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1999 Letter to LA Weekly re: slanted coverage about Pacifica

by David Adelson Thursday, Mar. 28, 2002 at 7:36 AM
dadelson@ucla.edu

In July 1999, the LA Weekly published an article on the conflict surrounding Pacifica's lockout of the KPFA staff in Berkeley. Though that article was vastly superior in reportage to Ella Taylor's recentwork, then as now, the coverage was slanted and erroneous. This letter was sent to the Weekly in response.

August 9, 1999

Dear LA Weekly,

I am writing to express appreciation for your choosing to cover the recent events at KPFA in Berkeley in your July 30-August 5, 1999 edition (Tuned In, Turned On and Locked Out by Kate Coleman). However, I am concerned that the article, which gave prominence to the position of former Pacifica Executive Director Pat Scott and quoted her at length, provided no balance from similarly knowledgeable people with an opposing view. The only other quote was a brief comment from an unnamed management source. More balanced reportage might have prevented errors of fact such as the claim that the litigants in the suit being brought against the Pacifica Governing Board for eliminating the voting rights of members of station advisory boards have agreed to federal mediation with Pacifica. Pacifica has agreed to federal mediation is with the KPFA Steering Committee, an eleven member group including community members, paid and unpaid staff. This mediation has no relationship to the lawsuit. Pacifica indicated in a letter to our attorney dated June 28 that it does not recognize the merit of the action, and to our knowledge has not indicated anything to the contrary as yet.

This, however, is a small point. I am most concerned about the article's representation of the arguments against what has been occurring at Pacifica over the last several years. For example, in discussing the situation here in Los Angeles (KPFK), the article states: "As at Berkeley, station loyalists are suspicious about moves to broaden the audience base. To them, such talk verges on corporatization." This construction is precisely the argument used by the Pacifica administration to discredit its critics. It suggests that opposition to the administration equates with opposition to increased listenership. It does not. The issue of corporatization, i.e. the structure of the institution, is distinct from the question of how market performance will be measured and responded to. The central issue is what the corporate structure will be: who has decision-making authority at Pacifica, by what right it is granted, and how non-market (democratic) values are treated in relation to market (fundraising and ratings) values. The Governing Board of Pacifica has weighed in on this point. It asserts that it and its executives shall have sole authority in decision making, and the recently enacted changes in governance we are suing to reverse make the Board entirely self-selecting.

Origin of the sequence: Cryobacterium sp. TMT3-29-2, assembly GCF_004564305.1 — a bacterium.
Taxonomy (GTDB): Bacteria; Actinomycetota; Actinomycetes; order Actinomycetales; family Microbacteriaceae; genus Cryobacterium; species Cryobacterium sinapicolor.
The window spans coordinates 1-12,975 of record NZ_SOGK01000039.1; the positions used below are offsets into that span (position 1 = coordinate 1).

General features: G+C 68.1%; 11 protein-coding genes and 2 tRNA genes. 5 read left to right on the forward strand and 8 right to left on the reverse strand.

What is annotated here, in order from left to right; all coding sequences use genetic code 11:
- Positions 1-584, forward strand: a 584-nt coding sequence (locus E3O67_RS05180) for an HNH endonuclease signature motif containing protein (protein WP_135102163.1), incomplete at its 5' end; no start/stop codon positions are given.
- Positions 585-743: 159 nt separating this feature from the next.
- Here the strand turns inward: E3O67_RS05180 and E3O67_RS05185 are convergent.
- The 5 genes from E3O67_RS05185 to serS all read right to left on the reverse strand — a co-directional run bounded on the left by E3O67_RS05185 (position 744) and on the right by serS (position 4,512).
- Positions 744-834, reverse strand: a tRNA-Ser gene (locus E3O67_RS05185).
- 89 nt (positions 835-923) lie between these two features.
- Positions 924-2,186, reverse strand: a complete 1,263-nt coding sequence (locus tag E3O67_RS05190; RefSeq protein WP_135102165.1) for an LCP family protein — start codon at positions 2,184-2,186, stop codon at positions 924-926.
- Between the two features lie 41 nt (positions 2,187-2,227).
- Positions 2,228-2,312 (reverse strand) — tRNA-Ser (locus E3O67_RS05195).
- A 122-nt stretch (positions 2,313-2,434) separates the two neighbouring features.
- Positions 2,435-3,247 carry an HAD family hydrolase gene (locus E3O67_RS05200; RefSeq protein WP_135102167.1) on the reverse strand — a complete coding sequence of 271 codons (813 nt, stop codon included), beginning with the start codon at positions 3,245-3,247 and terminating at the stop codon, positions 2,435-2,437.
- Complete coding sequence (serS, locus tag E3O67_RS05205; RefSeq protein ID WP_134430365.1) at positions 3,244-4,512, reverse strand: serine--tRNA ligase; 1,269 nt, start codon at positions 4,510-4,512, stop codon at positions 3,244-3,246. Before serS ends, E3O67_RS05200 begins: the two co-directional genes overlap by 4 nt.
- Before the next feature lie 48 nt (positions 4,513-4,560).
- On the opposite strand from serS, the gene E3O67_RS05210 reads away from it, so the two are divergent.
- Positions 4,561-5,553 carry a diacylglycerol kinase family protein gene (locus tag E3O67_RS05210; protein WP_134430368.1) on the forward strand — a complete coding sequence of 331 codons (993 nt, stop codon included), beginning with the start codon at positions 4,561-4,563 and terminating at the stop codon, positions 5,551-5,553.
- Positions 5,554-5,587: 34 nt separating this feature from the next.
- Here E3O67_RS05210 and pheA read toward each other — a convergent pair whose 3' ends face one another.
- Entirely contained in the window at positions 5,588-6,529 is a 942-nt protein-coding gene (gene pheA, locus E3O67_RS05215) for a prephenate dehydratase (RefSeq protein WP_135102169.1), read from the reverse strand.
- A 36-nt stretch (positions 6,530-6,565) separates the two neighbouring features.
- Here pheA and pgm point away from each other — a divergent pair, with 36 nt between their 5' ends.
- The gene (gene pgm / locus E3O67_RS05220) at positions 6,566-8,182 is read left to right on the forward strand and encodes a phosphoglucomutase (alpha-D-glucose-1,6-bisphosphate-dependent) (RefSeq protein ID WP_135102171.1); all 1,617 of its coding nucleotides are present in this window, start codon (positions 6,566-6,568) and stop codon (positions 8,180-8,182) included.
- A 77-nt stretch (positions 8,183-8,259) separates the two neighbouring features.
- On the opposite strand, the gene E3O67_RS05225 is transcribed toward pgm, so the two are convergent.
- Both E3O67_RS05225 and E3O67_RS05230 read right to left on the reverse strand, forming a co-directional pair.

Ms. Scott suggested that those who have opposed the changes occurring at Pacifica over the last five years, changes she was instrumental in promoting, are "losers." The fifteen thousand protesters who marched in the Bay Area on July 31st were in essence contesting the right of the Pacifica Governing Board and the Pacifica administration to make that judgement without their knowledge and consent.

Respectfully yours,

David W. Adelson, Ph.D.

Acting Chair, KPFK Advisory Board

Plaintiff, Adelson v. Pacifica Foundation

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